apostolic – We understand that we, as the Body of Christ, are sent to faithfully teach the faith as it was received and passed on by the holy apostles of Christ (Acts 2:42; Matthew 28:16-20). We teach that the Church is to make disciples of all nations, skin colors, languages, ages, male and female, by means of baptizing and teaching all things Christ has given. We do not accept racism or racial (ethnic) segregation, but teach the Church is unified in Christ as a new people and nation (I Peter 2:9-10). The Church is a culture all her own as she is gathered out of the world.  To be apostolic is to be in mission according to our vocations in life, and together as the church is gathered as the Body of Christ.  We proclaim the Lord’s death until He comes again openly in glory.

catholic– We teach and confess what has been taught by the faithful church through the ages without addition or subtraction. We do not understand the Lutheran Church to be a new church (Jude 3; 2 Peter 1:21; Matthew 16:12-25). We affirm the continuity of the church through the ages from biblical times, through the early church fathers and the Lutheran Reformation to this day. We seek to teach the biblical faith “according to the whole.”   The faith we confess is universal and unchanging.   It may not be broken up piecemeal as if biblical teaching is a buffet of choices according to taste or culture.

creedal and confessional – We hold to the Lutheran Confessions, as contained in the Book of Concord of 1580, without reservation, because they are a faithful summary and exposition of Scriptural teaching and practice (quia subscription, as it is called). Besides the Reformation era confessions we also confess the three “ecumenical” or ancient Creeds – the Apostles’, Nicene, and Athanasian (Matthew 16).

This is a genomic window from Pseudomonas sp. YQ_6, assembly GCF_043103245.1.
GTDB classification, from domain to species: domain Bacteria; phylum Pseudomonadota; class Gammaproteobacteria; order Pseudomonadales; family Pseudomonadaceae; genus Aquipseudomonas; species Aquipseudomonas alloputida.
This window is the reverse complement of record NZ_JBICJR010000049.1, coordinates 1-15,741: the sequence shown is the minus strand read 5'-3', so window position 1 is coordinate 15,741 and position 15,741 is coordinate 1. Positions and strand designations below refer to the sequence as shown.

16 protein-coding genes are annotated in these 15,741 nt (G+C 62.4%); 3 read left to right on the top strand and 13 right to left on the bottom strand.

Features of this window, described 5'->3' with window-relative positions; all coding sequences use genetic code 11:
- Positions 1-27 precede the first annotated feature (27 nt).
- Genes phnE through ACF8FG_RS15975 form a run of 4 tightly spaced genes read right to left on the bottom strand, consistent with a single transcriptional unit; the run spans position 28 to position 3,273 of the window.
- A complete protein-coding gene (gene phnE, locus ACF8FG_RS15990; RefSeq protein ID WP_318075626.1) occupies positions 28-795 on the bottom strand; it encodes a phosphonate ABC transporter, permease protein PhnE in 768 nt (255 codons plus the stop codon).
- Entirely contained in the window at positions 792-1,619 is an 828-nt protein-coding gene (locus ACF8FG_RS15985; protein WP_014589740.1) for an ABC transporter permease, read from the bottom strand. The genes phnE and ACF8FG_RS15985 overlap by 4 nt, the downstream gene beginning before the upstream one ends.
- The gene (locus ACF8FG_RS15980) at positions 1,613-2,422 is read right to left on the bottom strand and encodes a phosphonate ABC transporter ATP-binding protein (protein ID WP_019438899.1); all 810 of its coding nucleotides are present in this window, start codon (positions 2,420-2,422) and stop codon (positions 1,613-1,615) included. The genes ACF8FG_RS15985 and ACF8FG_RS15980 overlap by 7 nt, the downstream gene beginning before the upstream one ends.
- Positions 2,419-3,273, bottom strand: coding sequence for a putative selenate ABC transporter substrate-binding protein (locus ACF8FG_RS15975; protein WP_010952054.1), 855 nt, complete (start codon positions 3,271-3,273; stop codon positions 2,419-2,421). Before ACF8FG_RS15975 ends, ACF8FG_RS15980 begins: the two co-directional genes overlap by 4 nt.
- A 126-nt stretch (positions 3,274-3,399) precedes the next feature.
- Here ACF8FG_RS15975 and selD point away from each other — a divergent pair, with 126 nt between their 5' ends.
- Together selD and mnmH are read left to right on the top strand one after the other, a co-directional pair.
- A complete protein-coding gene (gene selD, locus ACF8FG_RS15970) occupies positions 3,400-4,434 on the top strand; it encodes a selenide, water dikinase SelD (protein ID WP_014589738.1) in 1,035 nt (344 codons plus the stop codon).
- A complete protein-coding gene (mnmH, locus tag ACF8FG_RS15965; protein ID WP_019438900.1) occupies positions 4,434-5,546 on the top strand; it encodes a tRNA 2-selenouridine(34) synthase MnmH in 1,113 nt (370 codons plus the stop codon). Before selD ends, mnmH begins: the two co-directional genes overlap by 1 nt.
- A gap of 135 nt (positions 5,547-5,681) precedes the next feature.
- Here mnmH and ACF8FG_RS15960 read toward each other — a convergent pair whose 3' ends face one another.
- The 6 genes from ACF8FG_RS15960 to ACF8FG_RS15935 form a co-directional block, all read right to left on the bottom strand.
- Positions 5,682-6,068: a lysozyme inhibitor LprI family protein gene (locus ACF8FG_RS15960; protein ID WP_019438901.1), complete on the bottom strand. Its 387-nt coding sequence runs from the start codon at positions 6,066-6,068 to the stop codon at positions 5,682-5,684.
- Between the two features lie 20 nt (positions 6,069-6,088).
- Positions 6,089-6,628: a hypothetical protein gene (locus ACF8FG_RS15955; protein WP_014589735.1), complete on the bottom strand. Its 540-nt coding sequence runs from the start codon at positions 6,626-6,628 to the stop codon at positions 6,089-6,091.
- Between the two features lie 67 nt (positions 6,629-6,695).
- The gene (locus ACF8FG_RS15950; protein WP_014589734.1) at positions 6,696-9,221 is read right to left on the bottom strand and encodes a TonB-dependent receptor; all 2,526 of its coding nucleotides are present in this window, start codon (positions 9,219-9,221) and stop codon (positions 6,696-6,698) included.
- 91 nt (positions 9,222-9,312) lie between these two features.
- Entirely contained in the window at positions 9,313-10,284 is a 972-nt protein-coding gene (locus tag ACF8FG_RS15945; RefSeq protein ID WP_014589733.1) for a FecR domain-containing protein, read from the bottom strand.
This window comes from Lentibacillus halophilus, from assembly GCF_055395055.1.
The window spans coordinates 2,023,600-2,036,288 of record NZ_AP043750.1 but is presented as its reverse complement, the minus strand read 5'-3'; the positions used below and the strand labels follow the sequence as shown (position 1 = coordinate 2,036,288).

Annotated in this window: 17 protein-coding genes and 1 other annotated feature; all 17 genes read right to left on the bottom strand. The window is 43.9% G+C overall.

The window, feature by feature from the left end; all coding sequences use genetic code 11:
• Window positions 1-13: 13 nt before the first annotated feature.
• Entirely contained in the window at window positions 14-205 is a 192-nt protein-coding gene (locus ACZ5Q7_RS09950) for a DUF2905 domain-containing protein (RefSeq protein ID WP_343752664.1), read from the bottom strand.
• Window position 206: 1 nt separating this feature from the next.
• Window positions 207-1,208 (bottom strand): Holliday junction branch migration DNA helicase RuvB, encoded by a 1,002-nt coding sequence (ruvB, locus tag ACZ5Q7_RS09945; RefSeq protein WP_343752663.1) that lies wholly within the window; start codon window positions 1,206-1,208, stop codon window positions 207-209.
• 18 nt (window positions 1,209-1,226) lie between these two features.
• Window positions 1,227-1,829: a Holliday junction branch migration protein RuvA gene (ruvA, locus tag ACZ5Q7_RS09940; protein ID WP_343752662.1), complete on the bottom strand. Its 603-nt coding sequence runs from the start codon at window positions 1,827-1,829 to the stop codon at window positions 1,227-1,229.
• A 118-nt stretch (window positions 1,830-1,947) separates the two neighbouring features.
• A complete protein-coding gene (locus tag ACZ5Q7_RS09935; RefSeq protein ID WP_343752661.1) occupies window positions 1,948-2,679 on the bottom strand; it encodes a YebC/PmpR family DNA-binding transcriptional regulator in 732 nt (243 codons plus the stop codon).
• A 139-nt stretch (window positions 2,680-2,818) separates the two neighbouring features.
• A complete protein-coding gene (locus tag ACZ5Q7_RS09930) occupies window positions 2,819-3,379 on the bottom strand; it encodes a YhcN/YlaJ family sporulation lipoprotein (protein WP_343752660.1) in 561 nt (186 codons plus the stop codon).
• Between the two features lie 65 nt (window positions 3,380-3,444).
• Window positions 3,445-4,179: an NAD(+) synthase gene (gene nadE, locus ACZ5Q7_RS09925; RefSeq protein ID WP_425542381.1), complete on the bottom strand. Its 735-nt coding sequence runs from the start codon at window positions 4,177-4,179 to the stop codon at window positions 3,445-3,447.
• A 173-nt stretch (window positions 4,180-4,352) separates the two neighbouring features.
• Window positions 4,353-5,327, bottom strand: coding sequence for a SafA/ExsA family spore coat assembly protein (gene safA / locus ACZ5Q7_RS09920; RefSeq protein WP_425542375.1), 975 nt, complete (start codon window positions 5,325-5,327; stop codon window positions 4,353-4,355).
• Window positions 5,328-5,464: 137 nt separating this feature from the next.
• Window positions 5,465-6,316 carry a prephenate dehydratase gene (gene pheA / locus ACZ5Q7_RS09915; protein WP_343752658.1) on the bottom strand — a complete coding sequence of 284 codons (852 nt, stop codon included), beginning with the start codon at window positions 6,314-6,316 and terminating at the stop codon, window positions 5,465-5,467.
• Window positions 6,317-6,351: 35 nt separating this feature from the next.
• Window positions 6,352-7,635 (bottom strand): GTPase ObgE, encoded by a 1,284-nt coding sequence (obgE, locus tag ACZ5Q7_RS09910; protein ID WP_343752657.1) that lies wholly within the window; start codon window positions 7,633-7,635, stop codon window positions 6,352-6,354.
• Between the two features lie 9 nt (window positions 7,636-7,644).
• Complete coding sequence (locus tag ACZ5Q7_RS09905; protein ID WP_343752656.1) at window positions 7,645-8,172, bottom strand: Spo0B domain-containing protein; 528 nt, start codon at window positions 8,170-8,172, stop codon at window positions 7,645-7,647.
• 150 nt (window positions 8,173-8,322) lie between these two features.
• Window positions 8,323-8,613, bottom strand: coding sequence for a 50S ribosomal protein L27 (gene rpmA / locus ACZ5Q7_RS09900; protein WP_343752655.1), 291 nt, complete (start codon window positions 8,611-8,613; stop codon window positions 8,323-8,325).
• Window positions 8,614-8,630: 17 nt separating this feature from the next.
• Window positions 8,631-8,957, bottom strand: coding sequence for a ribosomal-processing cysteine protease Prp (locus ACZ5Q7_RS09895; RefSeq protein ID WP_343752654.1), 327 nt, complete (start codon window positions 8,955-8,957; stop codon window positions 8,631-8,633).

trinitarian – We confess that God is Father, Son and Holy Spirit eternally as is stated in Scripture and in the three historic Creeds and in the early councils of the Church.

orthodox and liturgical – We teach and practice the historically-received sacramental and liturgical practice that the church has known and handed on. We do not presume to worship in a way in which it has never been done before by apostolic Christians (Acts 2:42; I Corinthians 11:17-32; Hebrews 12:18-29). We understand that the Word of God, Baptism, Absolution, and the Lord’s Supper are means of God’s grace and are truly the works of God and not of man. We therefore understand them to be the instruments of the Holy Spirit. We do not understand “right doctrine” to be merely something written paper or on a shelf nor merely the purity of an ideology. Where the Gospel is purely preached and the sacraments are rightly administered, there one can find the truly “Spirit-filled” church regardless of mood.

sacramental – We believe the sacraments of Baptism and the Lord’s Supper are not symbolic or simply testimonies of a Christian to others in the Church.  We believe Baptism is really a washing of regeneration, a means of grace, a means of the Holy Spirit, the washing of water with the Word, and the new birth of water and the Holy Spirit (Titus 3:4-7; Ephesians 5:25-28; Romans 6:1-8).  We believe Baptism is something God does and not something we do.  We believe that in the Lord’s Supper the consecrated bread is really the very body of Christ and the blessed wine is really the very blood of Christ given for the forgiveness of sins (I Corinthians 10:16, 11:22-26; Luke 22:27; Matthew 26).   We also believe that the holy absolution declared in the Divine Service or in private confession is really a means of grace, instituted by Christ Himself (John 20:19-23).   We believe the sacraments are really the work of God and not of man, though God uses His ministers and the earthly elements Christ mandated as instruments of the Holy Spirit.  We also believe the canonical Scriptures and the proclaimed Word are powerful and effective – though the Gospel is rejectable and forced on no one (Romans 1:16; Romans 10:17; Isaiah 55:10-11).